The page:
It is appropriate to accompany the Richard Prince: Douglas Turnbaugh Collection (1977-1988) with a small group show of artists whose work was part of the zeitgeist of the 80s. All had work included in thematic exhibitions with Prince, and many were personal friends. From the mid-70s to the end of the 80s there was an ongoing dialogue between a generation of artists in New York and Los Angeles. Some connected through associations with CalArts or alternative spaces like LAICA and LACE in Los Angeles or Artist Space and the Kitchen in New York. Working with appropriated images in painting, music, photography and video, as a collective group they helped redefine their chosen fields with intellectual rigor and wit. At the time, there were not many opportunities for showing the work outside of artist–run spaces and clubs; their primary audience was themselves. Some shared interests were: the question of originality and authenticity (Bernard), an exploration of what is “real” and what is artifice (Bolande/Ross), the representation of women and the “other” in mass culture (Rosenberg/Simmons/Yonemoto) and how technology reframes our world and the personal (Cowin/Legrady). European, Hollywood and experimental film (Beckman), commercial photography and advertising (Syrop), punk and no-wave music and art (McMahon/Vallance), performance and spectacle (Goldstein), and post-modern literature (Dike Blair) were also common influences and inspirations.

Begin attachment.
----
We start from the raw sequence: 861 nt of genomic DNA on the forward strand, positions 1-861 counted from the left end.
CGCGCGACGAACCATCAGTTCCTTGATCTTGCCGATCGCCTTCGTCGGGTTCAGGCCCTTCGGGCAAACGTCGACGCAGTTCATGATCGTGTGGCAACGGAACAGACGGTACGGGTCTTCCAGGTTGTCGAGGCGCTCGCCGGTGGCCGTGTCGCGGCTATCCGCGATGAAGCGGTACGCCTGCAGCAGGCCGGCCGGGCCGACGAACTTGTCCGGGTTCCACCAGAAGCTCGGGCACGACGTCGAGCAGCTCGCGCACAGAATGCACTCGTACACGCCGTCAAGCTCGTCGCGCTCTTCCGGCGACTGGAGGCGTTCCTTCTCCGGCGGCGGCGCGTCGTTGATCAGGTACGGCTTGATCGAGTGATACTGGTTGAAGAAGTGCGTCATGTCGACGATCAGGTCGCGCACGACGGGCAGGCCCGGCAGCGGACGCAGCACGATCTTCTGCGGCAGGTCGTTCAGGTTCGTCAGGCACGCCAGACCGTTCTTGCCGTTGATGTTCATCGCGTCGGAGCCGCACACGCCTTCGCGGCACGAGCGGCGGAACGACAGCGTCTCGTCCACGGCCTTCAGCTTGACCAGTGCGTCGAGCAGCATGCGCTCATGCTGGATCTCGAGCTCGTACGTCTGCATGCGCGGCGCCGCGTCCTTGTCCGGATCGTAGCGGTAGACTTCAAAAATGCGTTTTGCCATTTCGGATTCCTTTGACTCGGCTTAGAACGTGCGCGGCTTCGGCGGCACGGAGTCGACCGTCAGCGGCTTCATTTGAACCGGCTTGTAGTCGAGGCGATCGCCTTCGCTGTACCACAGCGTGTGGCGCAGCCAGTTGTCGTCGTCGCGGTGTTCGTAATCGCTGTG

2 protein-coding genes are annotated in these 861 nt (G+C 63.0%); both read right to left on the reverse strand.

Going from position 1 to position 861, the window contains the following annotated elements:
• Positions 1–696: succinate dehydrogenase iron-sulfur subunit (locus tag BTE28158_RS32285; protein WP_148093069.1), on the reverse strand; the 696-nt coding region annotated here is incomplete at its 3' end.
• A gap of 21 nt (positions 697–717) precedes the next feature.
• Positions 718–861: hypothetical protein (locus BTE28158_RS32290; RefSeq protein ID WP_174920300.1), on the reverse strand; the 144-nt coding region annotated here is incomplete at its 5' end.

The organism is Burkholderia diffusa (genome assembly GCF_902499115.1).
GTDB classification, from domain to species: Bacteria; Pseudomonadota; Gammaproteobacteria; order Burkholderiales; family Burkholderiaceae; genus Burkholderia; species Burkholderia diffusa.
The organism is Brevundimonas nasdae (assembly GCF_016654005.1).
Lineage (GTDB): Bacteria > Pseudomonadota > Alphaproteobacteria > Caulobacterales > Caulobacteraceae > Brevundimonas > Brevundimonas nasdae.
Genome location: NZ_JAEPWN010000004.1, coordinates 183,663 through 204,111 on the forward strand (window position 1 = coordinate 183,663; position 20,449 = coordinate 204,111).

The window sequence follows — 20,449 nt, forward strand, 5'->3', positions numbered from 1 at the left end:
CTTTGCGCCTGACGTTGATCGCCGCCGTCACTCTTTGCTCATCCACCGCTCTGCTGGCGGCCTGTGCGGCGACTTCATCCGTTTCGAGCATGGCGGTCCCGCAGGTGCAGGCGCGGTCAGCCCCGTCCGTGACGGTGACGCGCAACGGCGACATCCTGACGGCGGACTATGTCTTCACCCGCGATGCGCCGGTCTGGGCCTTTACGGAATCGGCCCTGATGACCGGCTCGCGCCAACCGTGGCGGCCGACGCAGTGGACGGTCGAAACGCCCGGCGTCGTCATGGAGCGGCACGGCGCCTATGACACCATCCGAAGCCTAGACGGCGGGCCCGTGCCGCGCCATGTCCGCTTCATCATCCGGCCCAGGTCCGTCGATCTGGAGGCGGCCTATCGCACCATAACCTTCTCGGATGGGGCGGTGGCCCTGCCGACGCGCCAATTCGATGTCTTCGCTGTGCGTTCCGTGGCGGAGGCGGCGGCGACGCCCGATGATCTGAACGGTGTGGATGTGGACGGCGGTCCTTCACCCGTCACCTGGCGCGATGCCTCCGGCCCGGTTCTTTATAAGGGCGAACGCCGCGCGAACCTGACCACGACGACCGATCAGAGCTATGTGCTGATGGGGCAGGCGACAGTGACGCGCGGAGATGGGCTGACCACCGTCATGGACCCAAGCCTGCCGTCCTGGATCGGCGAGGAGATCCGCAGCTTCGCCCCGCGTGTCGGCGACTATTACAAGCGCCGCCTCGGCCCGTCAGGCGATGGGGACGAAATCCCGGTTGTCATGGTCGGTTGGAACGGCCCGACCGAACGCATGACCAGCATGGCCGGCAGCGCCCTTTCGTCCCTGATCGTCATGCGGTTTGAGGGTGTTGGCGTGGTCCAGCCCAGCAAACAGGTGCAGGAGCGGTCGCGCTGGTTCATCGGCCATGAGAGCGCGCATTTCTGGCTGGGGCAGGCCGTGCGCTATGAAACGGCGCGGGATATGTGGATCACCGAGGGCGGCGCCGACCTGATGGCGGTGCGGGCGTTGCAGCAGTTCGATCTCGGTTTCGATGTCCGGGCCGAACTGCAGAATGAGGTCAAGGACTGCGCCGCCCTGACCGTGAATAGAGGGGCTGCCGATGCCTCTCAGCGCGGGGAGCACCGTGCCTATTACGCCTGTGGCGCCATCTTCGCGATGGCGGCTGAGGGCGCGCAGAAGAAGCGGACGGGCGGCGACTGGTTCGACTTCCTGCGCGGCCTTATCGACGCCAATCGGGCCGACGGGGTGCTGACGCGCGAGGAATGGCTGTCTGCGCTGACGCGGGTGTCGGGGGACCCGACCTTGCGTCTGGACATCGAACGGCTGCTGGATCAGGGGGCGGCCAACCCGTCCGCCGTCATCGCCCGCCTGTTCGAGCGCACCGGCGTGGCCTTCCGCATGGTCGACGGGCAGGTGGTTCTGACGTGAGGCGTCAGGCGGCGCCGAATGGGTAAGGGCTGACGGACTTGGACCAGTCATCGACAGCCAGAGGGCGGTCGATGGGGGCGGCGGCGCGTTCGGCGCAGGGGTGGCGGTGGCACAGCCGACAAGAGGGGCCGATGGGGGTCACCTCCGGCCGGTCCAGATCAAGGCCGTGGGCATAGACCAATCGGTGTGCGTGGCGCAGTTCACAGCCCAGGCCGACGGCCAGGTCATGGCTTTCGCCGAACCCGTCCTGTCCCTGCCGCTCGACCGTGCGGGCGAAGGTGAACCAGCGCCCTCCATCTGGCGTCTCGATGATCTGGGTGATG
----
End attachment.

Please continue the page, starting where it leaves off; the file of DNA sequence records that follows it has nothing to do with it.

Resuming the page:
- Carole Ann Klonarides